The projecting discs seen at the lower right side of the figure, which are seemingly abstract, formal devices, can be found also in ‘Shrouded Figure’, 1981 (repr. ibid., p.29). Such discs have been said to relate to Sandle's early memories of the Isle of Man: according to John McEwen, the artist ‘can trace his obsession with implanted discs to a childhood fascination for the huge fungi that grew like plates from the trunks and branches of the Island's beech trees, objects rendered all the more surprising in acute lights by the inky shadows they threw’ (‘Michael Sandle’, in Michael Sandle: Recent Drawings and Bronzes, exh. cat., Fischer Fine Art 1981, p.3). In a letter to the compiler (15 January 1995), however, Sandle wrote that this association was only partly true, explaining that the source for the motif was rooted in a different memory dating from his years as a child and a teenager on the Isle of Man:
I remember seeing some very large flat discs, either stone or concrete, that were lying around the side of a rectangular concrete enclosure, at the Onchan end of Douglas Promenade when I was about twelve years old. The discs were piled up in a random way, the whole thing was behind a very tall stretch of wire mesh.
For some reason, this ensemble has stuck in my memory and has been the trigger for a number of my works.
The cross motif, found on both sides of the disc that emerges from the drummer's head or helmet in T04941, was intended to evoke associations of Christianity. ‘War and religion have been bed-fellows for centuries. The “Iconic” form is just that. I was thinking about “Icons” ... there was a stage in my career, about the time of the “Three Magi”, in fact, when I was very interested in early Christian painters like Duccio, Cimabue and so on’ (ibid.).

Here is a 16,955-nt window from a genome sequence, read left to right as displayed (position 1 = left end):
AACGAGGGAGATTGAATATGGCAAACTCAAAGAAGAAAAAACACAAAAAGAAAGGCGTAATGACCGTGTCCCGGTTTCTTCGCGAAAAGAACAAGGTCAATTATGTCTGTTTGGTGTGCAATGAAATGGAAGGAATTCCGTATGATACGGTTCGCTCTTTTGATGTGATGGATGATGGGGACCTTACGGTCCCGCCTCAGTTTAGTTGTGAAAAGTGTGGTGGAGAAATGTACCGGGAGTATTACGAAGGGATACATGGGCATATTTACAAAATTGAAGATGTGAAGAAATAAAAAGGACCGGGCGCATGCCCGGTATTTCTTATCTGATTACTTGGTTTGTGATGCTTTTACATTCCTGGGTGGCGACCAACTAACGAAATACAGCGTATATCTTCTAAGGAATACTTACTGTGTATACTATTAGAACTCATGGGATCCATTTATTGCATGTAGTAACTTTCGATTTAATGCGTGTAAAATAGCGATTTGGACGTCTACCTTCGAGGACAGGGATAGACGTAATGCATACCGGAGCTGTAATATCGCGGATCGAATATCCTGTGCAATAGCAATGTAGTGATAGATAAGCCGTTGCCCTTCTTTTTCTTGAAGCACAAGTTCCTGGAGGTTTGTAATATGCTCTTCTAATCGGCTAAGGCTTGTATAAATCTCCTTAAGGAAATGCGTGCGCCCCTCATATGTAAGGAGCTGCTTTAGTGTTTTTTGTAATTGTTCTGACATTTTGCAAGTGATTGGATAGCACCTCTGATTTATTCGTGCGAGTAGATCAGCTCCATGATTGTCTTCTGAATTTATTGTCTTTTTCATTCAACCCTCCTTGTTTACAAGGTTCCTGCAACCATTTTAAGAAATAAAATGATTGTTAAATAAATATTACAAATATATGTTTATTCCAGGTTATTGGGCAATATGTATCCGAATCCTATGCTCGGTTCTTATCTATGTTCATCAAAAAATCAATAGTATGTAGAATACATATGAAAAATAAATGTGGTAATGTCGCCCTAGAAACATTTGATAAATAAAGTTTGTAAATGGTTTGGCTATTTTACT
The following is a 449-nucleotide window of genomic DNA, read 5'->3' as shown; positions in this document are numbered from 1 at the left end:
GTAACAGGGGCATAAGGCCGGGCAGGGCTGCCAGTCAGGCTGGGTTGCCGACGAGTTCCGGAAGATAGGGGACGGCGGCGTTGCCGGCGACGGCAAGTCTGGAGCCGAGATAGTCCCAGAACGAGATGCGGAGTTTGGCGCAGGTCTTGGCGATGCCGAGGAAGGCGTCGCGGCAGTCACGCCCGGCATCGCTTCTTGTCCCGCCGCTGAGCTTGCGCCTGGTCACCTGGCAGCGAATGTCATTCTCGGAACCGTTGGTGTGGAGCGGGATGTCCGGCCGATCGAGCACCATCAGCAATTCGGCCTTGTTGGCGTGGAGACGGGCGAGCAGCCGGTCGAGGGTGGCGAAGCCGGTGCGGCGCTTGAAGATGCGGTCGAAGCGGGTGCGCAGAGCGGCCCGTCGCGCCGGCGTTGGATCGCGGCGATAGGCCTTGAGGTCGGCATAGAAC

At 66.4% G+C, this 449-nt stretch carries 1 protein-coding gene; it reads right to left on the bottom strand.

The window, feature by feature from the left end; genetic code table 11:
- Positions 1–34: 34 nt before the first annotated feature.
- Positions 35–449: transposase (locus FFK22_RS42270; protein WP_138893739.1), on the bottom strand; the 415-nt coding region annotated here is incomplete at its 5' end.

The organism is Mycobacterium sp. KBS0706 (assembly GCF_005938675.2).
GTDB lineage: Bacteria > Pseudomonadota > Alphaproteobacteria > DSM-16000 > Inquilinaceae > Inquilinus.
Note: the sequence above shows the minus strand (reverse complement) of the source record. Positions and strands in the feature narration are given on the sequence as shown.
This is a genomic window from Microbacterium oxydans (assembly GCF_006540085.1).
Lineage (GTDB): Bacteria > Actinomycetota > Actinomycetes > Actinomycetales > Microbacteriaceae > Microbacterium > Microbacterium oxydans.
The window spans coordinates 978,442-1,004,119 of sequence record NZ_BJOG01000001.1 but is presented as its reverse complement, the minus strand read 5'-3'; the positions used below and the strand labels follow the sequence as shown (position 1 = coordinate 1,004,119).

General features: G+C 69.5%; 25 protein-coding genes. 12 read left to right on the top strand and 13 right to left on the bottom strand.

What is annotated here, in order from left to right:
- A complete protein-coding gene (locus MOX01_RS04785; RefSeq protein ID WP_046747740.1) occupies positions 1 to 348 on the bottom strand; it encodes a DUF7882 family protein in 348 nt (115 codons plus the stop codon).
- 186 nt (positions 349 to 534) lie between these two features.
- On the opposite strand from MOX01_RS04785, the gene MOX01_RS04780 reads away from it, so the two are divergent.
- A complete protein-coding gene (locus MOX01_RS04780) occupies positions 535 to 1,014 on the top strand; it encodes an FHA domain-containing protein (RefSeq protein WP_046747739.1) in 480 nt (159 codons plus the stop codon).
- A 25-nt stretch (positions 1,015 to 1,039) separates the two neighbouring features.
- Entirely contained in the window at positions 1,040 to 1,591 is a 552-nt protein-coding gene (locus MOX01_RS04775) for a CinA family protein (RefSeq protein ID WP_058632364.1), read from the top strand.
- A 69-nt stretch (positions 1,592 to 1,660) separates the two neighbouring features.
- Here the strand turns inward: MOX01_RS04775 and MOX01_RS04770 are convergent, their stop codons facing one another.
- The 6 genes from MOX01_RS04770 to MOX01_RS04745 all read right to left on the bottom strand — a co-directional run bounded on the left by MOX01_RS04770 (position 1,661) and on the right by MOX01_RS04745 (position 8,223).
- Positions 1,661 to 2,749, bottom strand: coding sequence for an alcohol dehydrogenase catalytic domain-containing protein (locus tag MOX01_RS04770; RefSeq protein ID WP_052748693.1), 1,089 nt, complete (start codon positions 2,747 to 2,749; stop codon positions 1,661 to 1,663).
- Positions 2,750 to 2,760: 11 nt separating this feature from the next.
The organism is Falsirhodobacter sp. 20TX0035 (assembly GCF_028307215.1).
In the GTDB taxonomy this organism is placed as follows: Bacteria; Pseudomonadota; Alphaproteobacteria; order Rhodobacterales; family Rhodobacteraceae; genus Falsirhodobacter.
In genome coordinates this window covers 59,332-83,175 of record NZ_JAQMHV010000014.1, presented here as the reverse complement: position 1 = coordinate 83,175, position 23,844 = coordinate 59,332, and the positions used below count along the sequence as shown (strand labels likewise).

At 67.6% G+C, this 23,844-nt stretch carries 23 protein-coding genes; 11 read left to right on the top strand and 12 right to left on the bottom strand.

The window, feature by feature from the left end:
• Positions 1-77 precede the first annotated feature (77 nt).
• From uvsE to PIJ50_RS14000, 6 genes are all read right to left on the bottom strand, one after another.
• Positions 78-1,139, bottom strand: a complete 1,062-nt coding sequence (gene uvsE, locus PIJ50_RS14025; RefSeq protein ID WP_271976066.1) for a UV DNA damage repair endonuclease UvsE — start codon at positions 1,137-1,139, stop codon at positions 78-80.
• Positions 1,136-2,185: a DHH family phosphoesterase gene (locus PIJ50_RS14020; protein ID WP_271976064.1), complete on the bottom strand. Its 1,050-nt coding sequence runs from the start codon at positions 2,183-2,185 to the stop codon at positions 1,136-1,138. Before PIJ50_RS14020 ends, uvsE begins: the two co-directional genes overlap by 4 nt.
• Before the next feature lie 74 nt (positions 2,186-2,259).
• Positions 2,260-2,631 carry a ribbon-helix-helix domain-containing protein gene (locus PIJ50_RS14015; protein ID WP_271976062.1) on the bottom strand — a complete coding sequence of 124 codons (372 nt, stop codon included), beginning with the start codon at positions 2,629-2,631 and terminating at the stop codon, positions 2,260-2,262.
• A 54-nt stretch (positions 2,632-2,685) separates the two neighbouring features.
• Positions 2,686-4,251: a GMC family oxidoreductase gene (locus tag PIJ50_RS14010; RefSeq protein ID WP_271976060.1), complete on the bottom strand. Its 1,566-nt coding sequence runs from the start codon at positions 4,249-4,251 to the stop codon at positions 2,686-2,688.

In conversation with Jon Bird (1988, pp.38–9), Sandle spoke about how the idea of movement conveyed by the striding figure of ‘Der Trommler’ was a relatively novel element in his work:
I have been very interested recently in movement, dynamism ... Previously all of my work was very static, I was involved with form and stillness, a strangeness if you like. It just happened that in this piece I became interested in movement, something which was new and surprising for me. All of my figures have been horizontal and I realised that I had never done a standing figure.
Sandle subsequently made other large scale bronze figures, conceived in quasi-abstract shapes and volumes. ‘Woman for Heidelberg’, 1987 (repr. Whitechapel Art Gallery exh. cat., 1988, [p.56]), is a static figure, based initially on the idea of representing a nurse. ‘St George and the Dragon’, 1987–8 (repr. ibid., [p.57] in col.), is an equestrian monument, in which the horse and rider are pitched at a dynamic angle. ‘A Might Blow for Freedom/Fuck the Media’, 1988 (repr.ibid., [p.115] in col.), represents a figure energetically swinging a hammer.
Behind Sandle's new interest in representing movement in sculpture lay his admiration for the work of the Italian Futurist painter and sculptor, Umberto Boccioni (1882–1916). The striding posture and abstracted treatment of the volumes of the figure of ‘Der Trommler’ recall in particular Boccioni's ‘Unique Forms of Continuity in Space’, 1913 (see T01589, cast 1972). While Boccioni himself did not use the device of a repeated element to depict motion, it was a characteristic of some Futurist painting (see, for example, Giacomo Balla's ‘The Hand of the Violinist’, 1912, repr. Italian Art in the 20th Century, exh. cat., RA 1989, pl.6 in col.).